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How to Enable HTTP/2 on Nginx

HTTP/2 is the new generation protocol replacement for the common HTTP/1.1 protocol that you use in your daily tasks while browsing the internet. Based on the fabulous SPDY, this new HTTP protocol is focused on providing the best performance ever between network connections and end users. Specifically, it aims to improve end-user latency and network usage. Its major goal is to allow the use of one single connection between client browsers and websites.

Main features of HTTP/2

True multiplexing: HTTP/2 allows requests to be satisfied in parallel and out of order, rather than one by one as in the HTTP/1.1 protocol.

Single persistent connection: With the true multiplexing feature, all objects placed on a website can be downloaded in parallel using just a single connection. On HTTP/1.1, if you wanted to download parallel objects, you were forced to open multiple connections (not efficient in terms of network usage).

Binary encoding: Headers are sent encoded in binary format. This allows you to save bytes on the way until information reaches your client’s browser. On HTTP/1.1, it was sent using plain text which caused more spending in terms of bandwidth usage.

Header compression: Headers are also compressed with HPACK compression, which helps to reduce the total amount of data across the network.

SSL/TLS encryption: With HTTP/2 SSL/TSL, encryption is a must. This is controlled and defined by the web browsers (instead by the RFC) that currently support the new HTTP/2 protocol. HTTP/2 not only cares about speed, but also about your security by adopting SSL/TSL encryption as a mandatory requirement.

Notes before enabling HTTP/2 on Nginx

1. HTTP/2 is currently available for Nginx users and Nginx Plus users (commercial version of Nginx).

2. If you don’t have SSL encryption on your website, you must redirect all traffic to SSL/TLS, as HTTP/2 runs over SSL/TLS encryption. Make sure your website is fully configured to work with an SSL Certificate.

3. SPDY and HTTP/2 cannot run together. Remove the ‘spdy’ option from all listen directives inside the Nginx configuration, and replace it with the ‘http2’ and ‘SSL’ parameters.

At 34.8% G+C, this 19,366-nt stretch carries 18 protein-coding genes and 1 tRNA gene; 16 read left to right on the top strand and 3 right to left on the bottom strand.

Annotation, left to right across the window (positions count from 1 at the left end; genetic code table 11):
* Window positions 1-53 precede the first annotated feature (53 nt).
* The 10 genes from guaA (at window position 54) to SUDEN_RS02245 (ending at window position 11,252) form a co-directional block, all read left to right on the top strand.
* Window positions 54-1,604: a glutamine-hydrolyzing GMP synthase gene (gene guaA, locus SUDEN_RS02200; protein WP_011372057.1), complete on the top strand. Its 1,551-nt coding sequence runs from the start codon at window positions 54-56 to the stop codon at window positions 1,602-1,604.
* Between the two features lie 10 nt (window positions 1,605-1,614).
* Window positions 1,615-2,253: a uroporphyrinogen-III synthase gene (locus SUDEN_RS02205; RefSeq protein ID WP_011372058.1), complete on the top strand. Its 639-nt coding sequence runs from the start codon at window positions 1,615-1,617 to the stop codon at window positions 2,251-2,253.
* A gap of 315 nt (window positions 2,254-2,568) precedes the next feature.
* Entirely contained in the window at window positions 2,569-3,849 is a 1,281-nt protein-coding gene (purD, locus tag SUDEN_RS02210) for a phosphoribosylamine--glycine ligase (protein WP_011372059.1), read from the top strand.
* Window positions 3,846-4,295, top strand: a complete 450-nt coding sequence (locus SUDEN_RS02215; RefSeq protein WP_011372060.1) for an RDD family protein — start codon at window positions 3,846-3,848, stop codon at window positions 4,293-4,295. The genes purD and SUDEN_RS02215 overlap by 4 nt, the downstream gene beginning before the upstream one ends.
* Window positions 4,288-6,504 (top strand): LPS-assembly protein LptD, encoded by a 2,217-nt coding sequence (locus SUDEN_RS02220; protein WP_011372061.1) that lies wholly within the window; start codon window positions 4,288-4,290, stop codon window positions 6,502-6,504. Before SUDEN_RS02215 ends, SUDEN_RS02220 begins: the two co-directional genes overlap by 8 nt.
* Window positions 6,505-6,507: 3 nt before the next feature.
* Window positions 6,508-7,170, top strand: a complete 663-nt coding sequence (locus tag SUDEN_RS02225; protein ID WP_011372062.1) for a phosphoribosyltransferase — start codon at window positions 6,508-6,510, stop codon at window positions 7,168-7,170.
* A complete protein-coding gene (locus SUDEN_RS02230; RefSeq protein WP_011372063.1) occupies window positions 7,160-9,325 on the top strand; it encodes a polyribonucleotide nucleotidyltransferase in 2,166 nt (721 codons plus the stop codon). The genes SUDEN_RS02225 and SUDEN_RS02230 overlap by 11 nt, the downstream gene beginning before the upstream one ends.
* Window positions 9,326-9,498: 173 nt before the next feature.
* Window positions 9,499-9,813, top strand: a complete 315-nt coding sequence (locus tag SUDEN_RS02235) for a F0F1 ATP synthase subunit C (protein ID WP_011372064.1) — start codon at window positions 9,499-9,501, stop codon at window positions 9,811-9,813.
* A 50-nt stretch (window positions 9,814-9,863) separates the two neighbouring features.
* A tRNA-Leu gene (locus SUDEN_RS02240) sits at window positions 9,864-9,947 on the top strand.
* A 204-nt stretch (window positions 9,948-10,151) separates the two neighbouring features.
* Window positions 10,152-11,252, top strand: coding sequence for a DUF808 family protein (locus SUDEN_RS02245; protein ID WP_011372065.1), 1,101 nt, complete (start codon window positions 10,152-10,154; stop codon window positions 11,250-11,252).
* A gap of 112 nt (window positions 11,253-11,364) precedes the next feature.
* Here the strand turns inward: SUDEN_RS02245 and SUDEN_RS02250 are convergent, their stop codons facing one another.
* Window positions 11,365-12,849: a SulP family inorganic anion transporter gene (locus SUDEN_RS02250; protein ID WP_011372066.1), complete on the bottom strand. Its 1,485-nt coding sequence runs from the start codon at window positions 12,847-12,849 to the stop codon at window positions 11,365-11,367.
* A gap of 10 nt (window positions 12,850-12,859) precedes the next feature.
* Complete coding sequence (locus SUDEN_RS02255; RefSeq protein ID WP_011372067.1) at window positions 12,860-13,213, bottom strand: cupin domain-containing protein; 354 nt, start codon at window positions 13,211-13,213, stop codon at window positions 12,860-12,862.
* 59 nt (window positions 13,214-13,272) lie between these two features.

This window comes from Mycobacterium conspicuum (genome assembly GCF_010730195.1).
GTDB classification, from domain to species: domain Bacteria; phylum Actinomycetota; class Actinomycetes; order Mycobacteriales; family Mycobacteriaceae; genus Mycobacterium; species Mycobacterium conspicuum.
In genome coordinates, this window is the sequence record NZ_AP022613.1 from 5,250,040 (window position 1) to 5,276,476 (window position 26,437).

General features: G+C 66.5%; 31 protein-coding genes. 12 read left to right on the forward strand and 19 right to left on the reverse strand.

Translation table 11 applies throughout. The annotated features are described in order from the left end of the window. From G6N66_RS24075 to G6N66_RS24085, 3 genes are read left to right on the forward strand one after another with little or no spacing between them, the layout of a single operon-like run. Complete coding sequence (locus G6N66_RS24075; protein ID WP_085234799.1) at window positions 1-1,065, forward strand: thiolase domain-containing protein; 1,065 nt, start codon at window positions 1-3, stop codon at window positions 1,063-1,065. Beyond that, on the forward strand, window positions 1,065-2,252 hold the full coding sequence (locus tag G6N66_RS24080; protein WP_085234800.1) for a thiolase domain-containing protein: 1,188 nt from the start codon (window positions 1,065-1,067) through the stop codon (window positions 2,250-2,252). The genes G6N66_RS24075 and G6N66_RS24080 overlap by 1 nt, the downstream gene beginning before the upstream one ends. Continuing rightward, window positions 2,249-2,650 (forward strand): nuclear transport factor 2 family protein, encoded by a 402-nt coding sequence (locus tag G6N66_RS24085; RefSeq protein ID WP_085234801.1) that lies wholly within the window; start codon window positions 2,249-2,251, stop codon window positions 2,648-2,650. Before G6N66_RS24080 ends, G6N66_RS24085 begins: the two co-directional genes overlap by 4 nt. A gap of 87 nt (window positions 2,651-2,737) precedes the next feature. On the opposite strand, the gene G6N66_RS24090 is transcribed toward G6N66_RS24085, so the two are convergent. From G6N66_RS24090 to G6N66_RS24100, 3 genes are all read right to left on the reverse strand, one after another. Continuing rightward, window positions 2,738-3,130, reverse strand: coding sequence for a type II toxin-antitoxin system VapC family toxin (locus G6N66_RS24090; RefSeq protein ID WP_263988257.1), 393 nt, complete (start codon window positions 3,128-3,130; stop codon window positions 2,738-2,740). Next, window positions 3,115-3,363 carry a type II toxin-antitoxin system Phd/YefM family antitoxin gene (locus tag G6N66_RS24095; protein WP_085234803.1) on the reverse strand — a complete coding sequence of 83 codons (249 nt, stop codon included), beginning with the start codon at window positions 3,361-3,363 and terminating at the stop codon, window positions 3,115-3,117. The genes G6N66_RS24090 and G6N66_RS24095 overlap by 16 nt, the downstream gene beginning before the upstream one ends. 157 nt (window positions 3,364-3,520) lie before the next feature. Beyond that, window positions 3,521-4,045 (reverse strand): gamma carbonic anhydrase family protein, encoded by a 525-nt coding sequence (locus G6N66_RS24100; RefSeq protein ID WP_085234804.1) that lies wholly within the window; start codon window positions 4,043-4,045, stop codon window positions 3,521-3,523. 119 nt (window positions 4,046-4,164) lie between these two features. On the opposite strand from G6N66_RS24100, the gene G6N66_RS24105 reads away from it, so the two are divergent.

How can you enable HTTP/2 on Nginx?

To enable HTTP/2 support on Nginx, just add “http2” option to the listen directives that you previously had. Remember to also include the SSL parameter, example:

listen 443 ssl http2 default_server;

Full output inside the server {} block:

server {listen 443 ssl http2 default_server
ssl_certificate /etc/nginx/conf/ssl.crt/yoursite.com.crt; ssl_certificate_key /etc/nginx/conf/ssl.key/yoursite.com.key; ... ... }

Reload Nginx to apply changes:

nginx -s

How can you check that HTTP/2 is working on your website?

There is a cool browser add on called “HTTP/2 and SPDY indicator.” It is available from Google Chrome store and Firefox.

What about browsers that don’t support HTTP/2?

The folks at Nginx Inc. already had that in mind, and because currently 50% of the browsers still don’t support HTTP/2, Nginx engineers created what they call the “Next Protocol Negotiation (NPN).” This is a TLS extension that allows Nginx to serve HTTP /1.x requests if the browser doesn’t fully support HTTP/2.

Conclusion

As you can see, the web is changing really fast. To continue growing, you need to adopt new protocols and ways that allow users to reduce page response time and network usage. HTTP/2 is the next generation of HTTP protocol. If you want to be a part of this new change, try to enable it on your Nginx installation. The results will amaze you.

Further reading

 

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Esteban Borges

Linux Geek, Webperf Addict, Nginx Fan. CTO @Infranetworking

  • Worth mentioning that as of Chrome 47 or so Google decided to disable NPN protocol in favor of ALPN but to support ALPN you need to have at least OpenSSL 1.0.2 which leaves many systems with disabled http2 on chrome since none of the mayor server distributions support new openssl version (Except Ubuntu 16.04).